Record flooding in the Midwest and Great Plains caused at least $3 billion in damage to the region, and more than one-third of the tally is from agriculture, according to officials. The states affected by the rapid snow melt and flooding include Nebraska, Iowa, Minnesota, South Dakota and Wisconsin. More rain is forecast to hit portions of the Midwest into Saturday that could exacerbate flooding issues.A costly cleanup awaits the Farm Belt states as the flooded Mississippi River continues to recede. Forecasters predict portions of the river could remain high well into the middle of May.Nebraska suffered nearly $1.4 billion in projected damage, according to state officials. Of the total, damage to agriculture is estimated at about $900 million, including crops, land and livestock, according to Steve Nelson, president of the Nebraska Farm Bureau.Nelson said farmers and ranchers in Nebraska lost hundreds of pigs and thousands of cattle, including calves.“We’ve seen the water recede in a number of areas in the state of Nebraska, although there are certainly downstream areas that continue to have flooding taking place,” Nelson said. “Nearly every river and stream set all-time flood records.”Nelson said farmers already faced tough times before the powerful storm and flooding hit the region, so he fears some will be forced to go out of business because of additional financial stress caused by the disaster.“Farmers and ranchers are very resilient and will try to survive,” he said. “But they might figure out in a year or two that there’s just no way to come back from a loss like this.”Some of the damage is to corn and soybeans that farmers had in storage this year as they ride out the U.S.-China trade war. One farmer in southwestern Iowa reported having flooded bins and grain valued at about $900,000.According to Iowa officials, most of the grain exposed to floodwaters this month is not insured.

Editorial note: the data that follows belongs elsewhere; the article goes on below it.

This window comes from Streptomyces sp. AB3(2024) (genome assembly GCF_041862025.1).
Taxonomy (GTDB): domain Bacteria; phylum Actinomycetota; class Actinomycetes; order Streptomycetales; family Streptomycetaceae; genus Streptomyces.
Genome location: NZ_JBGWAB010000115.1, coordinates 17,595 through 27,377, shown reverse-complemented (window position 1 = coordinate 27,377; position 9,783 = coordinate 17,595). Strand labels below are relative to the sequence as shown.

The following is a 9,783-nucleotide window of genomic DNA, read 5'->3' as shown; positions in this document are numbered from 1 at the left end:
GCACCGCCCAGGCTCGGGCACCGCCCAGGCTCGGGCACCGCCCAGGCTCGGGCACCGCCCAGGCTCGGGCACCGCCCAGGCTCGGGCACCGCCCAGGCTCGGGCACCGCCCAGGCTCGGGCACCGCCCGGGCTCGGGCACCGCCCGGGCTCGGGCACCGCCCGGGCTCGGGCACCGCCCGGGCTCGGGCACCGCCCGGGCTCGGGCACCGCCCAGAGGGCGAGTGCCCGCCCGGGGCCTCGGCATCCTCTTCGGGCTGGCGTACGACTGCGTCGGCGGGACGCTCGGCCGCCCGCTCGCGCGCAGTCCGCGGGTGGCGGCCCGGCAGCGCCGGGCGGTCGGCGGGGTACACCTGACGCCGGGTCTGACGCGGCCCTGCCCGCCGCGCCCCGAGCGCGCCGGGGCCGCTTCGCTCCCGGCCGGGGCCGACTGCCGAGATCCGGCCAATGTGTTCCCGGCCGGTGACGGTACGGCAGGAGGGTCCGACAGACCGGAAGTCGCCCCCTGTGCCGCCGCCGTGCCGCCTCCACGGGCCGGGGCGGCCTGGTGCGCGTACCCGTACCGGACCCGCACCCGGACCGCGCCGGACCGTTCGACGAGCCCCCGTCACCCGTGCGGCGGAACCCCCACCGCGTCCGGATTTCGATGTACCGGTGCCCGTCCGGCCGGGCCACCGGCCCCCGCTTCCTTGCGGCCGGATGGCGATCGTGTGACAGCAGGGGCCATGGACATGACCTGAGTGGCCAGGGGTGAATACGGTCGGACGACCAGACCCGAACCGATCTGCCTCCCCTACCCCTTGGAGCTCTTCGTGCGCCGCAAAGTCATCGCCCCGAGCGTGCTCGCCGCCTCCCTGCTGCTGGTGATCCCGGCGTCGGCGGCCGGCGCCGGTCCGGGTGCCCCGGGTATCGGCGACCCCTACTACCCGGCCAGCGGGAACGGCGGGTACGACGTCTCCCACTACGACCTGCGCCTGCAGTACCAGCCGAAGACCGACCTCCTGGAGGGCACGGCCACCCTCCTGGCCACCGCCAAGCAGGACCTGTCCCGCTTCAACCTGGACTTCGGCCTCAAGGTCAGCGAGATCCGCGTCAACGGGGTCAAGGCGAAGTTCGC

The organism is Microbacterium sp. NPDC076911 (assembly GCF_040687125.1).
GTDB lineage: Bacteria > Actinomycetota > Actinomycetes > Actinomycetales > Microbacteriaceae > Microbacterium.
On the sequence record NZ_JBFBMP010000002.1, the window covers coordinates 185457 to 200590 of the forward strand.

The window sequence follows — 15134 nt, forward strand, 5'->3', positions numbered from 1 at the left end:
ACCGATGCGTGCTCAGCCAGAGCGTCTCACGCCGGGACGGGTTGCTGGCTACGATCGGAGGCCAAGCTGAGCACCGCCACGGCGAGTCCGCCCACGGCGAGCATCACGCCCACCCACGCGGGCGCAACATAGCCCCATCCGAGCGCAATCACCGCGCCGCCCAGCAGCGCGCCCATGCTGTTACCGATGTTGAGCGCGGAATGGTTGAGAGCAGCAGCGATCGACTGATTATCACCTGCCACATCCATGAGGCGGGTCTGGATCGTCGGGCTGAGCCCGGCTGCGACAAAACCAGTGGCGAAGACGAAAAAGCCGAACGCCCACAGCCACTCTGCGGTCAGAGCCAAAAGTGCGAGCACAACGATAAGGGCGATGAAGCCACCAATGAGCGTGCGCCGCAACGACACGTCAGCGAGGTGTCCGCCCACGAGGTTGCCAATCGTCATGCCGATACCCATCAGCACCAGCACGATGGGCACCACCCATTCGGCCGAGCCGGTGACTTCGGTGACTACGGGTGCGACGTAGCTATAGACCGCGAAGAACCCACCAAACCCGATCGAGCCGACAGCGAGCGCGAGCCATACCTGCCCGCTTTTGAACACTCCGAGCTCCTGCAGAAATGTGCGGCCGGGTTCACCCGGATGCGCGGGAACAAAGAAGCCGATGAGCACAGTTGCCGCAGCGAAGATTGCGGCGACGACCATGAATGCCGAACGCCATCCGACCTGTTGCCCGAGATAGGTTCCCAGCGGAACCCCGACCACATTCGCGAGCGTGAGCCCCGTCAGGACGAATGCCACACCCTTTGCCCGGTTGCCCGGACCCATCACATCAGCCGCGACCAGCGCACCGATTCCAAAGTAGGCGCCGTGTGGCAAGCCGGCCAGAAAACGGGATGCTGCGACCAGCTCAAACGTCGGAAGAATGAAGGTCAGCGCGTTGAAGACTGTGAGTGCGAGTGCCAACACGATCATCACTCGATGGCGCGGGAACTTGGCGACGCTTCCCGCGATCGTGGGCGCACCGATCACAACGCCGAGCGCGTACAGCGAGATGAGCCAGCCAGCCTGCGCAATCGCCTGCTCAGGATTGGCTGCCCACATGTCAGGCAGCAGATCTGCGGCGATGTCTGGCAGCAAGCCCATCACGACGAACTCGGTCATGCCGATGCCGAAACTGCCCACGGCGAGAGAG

U.S. crop production unlikely to suffer much from floods

Food & Environmental Reporting Network | Posted on April 1, 2019

Spring flooding in the northern Plains and western Corn Belt will have a marginal impact on corn and soybean plantings, according to a USDA survey of growers and initial tallies of flooded land. With normal weather and yields, there would be limited impact on production of the two most widely grown U.S. crops, thanks to the huge amount of cropland nationwide.Farmers intend to plant a combined 177 million acres of corn and soybeans this spring, said USDA in its annual Prospective Plantings report on Friday. By comparison, estimates of farmland flooding range from 500,000 acres in Iowa and western Nebraska to 1.1 million acres in the Midwest.If farmers follow through on plans to plant 92.8 million acres of corn and 84.6 million acres of soybeans, they would be on track to harvest the second-largest corn crop and the fourth-largest soybean crop on record after allowing for abandonment of some of the land due to bad weather, disease or pests. USDA projects 1 million acres, on average, would produce 176 million bushels of corn or 49.5 million bushels of corn this year.The USDA report was based on a survey of more than 82,000 farmers during the first two weeks of March, just before a blizzard swept cattle-producing western Nebraska and heavy spring rains accelerated snowmelt in the upper Missouri River basin. The spring planting season is on the horizon and there is widespread concern if flooding will persist and whether fields will dry out in time to produce a crop.